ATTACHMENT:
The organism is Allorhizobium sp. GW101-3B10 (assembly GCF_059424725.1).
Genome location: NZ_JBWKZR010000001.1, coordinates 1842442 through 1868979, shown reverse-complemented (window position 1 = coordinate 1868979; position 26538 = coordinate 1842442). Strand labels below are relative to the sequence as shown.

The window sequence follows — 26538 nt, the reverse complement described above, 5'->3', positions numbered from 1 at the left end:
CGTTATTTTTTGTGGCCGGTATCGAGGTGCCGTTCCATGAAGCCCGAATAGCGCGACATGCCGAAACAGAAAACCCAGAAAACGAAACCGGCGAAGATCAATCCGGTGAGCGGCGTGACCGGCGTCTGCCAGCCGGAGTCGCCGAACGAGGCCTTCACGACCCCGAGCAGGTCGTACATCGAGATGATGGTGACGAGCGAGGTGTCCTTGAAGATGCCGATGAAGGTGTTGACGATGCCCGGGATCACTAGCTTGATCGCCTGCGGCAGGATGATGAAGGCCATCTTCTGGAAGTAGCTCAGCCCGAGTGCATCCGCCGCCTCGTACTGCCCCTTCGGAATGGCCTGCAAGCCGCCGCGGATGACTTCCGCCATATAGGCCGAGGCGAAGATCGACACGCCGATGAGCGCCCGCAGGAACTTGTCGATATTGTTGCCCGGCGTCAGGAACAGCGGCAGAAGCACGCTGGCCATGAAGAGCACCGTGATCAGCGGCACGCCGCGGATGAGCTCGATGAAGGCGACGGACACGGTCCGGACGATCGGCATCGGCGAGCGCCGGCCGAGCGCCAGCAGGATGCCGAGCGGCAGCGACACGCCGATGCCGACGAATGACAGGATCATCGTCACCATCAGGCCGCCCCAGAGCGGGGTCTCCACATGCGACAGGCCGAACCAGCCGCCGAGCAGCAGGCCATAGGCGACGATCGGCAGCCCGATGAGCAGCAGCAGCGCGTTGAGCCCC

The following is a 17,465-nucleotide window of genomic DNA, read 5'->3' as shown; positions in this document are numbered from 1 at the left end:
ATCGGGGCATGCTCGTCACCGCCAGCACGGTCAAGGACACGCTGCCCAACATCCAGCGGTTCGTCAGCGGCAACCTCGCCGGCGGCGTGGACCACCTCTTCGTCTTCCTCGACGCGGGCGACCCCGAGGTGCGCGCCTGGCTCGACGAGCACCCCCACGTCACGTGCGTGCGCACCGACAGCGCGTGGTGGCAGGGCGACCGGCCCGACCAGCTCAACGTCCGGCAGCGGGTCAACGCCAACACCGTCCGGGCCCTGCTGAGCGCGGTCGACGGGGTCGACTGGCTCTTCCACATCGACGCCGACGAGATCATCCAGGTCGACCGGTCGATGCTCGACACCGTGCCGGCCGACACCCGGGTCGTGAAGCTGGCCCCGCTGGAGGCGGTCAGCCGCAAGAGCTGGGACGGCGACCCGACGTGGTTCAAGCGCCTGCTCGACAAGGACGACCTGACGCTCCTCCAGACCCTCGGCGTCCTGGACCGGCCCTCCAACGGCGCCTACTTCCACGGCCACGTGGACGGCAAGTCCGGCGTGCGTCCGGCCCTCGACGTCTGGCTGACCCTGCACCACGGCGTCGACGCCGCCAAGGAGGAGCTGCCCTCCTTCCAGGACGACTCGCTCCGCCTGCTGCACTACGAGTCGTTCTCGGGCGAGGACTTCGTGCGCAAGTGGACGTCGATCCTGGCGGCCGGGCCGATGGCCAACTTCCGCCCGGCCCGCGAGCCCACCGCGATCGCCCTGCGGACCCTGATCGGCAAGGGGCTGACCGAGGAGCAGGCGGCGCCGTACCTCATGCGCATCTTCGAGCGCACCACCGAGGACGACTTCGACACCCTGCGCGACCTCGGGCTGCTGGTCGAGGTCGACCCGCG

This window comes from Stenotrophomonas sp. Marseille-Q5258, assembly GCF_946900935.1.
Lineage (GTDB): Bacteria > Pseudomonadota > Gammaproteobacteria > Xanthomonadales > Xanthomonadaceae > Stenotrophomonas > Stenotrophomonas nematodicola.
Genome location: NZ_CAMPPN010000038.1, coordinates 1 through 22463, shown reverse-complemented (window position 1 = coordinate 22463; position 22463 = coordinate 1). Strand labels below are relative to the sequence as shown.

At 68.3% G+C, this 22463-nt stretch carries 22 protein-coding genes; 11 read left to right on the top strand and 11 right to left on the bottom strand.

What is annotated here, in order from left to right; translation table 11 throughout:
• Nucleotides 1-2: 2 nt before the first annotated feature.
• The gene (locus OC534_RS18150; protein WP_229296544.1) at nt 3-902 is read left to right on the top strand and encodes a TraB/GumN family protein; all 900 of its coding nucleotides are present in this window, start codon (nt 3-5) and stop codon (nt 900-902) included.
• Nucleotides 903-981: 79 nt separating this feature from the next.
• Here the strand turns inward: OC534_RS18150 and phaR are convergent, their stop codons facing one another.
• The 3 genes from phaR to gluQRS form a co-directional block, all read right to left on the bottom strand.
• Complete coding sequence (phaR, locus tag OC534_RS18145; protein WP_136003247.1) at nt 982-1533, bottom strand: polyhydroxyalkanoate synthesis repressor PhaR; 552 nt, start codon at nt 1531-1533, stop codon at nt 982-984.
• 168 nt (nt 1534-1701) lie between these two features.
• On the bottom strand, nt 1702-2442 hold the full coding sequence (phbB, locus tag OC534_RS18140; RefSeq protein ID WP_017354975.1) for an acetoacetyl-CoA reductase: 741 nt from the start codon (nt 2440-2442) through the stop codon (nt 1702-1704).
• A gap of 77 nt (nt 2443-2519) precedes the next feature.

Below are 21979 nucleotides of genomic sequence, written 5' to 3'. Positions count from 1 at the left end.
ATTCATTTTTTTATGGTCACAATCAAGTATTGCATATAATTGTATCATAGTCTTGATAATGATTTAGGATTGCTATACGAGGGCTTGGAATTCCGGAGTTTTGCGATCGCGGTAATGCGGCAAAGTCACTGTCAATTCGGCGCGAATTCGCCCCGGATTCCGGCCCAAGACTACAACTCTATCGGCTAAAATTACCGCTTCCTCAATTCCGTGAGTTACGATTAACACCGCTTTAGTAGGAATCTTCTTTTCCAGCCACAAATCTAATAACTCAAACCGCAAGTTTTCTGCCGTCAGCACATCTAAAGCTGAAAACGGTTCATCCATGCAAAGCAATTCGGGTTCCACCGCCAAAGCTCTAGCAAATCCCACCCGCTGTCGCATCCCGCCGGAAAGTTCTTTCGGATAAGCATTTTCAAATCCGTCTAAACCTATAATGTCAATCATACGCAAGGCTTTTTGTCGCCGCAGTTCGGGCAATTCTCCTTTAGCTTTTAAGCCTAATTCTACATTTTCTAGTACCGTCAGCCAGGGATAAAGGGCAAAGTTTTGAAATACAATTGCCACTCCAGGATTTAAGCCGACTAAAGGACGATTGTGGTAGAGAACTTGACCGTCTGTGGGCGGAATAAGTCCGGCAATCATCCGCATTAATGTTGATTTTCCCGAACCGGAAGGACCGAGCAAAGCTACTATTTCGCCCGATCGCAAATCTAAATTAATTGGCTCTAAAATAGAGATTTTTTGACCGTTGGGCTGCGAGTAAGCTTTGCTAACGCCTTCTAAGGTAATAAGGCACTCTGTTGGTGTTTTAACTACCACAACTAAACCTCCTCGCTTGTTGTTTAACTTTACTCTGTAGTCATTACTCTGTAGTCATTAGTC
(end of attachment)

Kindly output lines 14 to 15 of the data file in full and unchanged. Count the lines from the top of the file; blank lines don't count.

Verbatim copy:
• Nucleotides 903-981: 79 nt separating this feature from the next.
• Here the strand turns inward: OC534_RS18150 and phaR are convergent, their stop codons facing one another.